My nephew, Zev Berman, acquired the web address www.zemanim.net for me years ago. I thank him for that and for letting me use resources from the Berman Group, particularly Simcha Sommer to (finally) establish this site. Beyond just papers related to zemanim, it will also contain my papers on trop, the Jewish calendar, kinnim, and short summaries of my views on miscellaneous topics.

The words yom in Hebrew and day in English refer to both the day of the week, as in yom shelishi, and the daytime period, when some degree of light is visible. The day of the week begins at some point after sunset, thought by most people to be a binary machloket between Rabbeinu Tam and the Gaon. In many contexts, we demonstrate that there more options; those options, however, are more similar to the position of the Gaon. The daytime period, which all postulate as beginning at alot ha-shachar, is commonly assumed to end at a symmetric point after sunset; in various contexts, we propose another alternative. The zemanim category contains papers addressing both areas.

Included are many of my hiddushim in the areas on which I have concentrated for a lifetime.  Of special interest are places where I believe I have made a substantial contribution.  One, an explanation of Rambam’s famous use of ve-yai’rah’eh li in Pesulei Ha-Mikdashin, attacked by Raavad, and never satisfactorily resolved, is the most significant. Rambam uses ve-yai’rah’eh li approximately 150 times; except for 6 places Raavad agrees. In about half of those cases, Ravvad cannot demonstrate the point from Talmudic sources as well, while about half the time he presents what he believes is support. In 2 of those 6 cases where he disagrees, those referred to above, his language is caustically expressed. I am still seeking knowledgeable readers to critique that entry beyond the one individual who has already agreed to review.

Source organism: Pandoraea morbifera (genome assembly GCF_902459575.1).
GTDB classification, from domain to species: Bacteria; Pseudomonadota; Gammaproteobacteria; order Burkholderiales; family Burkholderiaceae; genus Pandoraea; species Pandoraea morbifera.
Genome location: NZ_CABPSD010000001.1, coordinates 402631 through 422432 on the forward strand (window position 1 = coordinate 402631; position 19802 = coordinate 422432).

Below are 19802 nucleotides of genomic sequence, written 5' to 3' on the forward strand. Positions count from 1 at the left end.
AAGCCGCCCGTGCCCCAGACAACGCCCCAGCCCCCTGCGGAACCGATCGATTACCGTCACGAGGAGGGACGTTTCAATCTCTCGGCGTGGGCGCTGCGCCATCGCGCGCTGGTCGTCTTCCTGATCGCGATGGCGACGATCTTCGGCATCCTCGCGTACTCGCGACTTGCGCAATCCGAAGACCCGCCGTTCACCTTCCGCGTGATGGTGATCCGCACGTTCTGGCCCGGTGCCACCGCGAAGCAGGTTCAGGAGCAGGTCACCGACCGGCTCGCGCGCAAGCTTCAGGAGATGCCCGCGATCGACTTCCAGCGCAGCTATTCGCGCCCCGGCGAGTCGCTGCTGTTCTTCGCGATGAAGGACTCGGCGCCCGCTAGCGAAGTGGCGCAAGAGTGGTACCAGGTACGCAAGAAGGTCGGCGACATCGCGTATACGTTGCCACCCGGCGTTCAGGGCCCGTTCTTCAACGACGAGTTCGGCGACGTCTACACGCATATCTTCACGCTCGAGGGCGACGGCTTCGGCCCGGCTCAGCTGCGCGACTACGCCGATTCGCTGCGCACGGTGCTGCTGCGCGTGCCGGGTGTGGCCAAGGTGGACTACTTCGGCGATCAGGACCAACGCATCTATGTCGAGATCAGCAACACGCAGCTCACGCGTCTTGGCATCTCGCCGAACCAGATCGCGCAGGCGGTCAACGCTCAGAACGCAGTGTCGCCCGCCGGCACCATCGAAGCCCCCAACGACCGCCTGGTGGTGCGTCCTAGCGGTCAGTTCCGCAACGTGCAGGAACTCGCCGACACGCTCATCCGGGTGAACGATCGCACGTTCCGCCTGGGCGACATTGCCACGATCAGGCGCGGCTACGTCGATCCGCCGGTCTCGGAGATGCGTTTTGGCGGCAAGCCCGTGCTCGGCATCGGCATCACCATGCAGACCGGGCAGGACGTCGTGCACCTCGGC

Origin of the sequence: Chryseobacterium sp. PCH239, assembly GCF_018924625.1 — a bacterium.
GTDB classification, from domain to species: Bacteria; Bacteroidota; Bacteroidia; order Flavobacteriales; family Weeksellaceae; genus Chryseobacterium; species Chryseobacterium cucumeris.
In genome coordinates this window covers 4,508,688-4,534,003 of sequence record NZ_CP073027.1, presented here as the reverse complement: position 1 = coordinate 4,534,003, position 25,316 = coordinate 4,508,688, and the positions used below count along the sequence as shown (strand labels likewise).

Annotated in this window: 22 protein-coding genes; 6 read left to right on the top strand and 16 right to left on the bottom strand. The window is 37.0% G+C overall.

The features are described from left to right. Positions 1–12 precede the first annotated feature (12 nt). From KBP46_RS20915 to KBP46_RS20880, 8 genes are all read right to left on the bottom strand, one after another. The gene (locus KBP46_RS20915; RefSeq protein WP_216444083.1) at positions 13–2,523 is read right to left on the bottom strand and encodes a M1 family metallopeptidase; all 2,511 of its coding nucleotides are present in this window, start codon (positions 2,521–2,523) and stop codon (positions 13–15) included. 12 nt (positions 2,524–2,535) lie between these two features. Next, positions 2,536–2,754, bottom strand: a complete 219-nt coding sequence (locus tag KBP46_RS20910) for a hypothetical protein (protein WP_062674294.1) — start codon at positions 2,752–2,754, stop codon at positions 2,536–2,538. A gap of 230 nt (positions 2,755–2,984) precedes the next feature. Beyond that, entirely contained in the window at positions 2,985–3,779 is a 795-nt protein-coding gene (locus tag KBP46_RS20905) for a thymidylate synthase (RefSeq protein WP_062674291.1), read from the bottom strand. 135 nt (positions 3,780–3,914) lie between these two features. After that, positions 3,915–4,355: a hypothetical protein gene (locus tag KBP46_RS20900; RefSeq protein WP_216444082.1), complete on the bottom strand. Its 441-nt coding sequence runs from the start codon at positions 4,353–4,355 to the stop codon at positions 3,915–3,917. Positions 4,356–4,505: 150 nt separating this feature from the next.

A hiddush on Rambam in hilkhot Shabbat and Kiddush Ha-Hodesh is omitted; it will soon appear in the TuMJ.  It is surprising since the background in astronomy was known to (at least) one of the geonim and (much later to) Menachem Ha-Meiri. However, this may be explained based on the fact that their writings were available only in the last 150 years. Given Rambam was among the greatest astronomers of his age, I assume he was obviously aware as well; in fact, his language previously unnoticed but abundantly clear proves the point beyond dispute.

The epilogue in the lengthy manuscript on zemanim overall lists many other hiddushim. Beyond hiddushim, most material simplifies and organizes these areas to make them easier to comprehend.

While the position the Gaon and the Geonim have received widespread support in practice, I find the Gaon’s approach to the bavli in Shabbat beginning on 34a, troubling. That issue appears in various places and most completely on a seforim blog post referenced. How the Geonim read the above sugyah is largely unknown.

In a profoundly unfortunate way, COVID 19 has kept me in my study; I am significantly ahead of the schedule I thought would keep me going until Rosh HaShanah.  On to yet more analysis of trop and Onkelos as well as editing papers accepted for publication.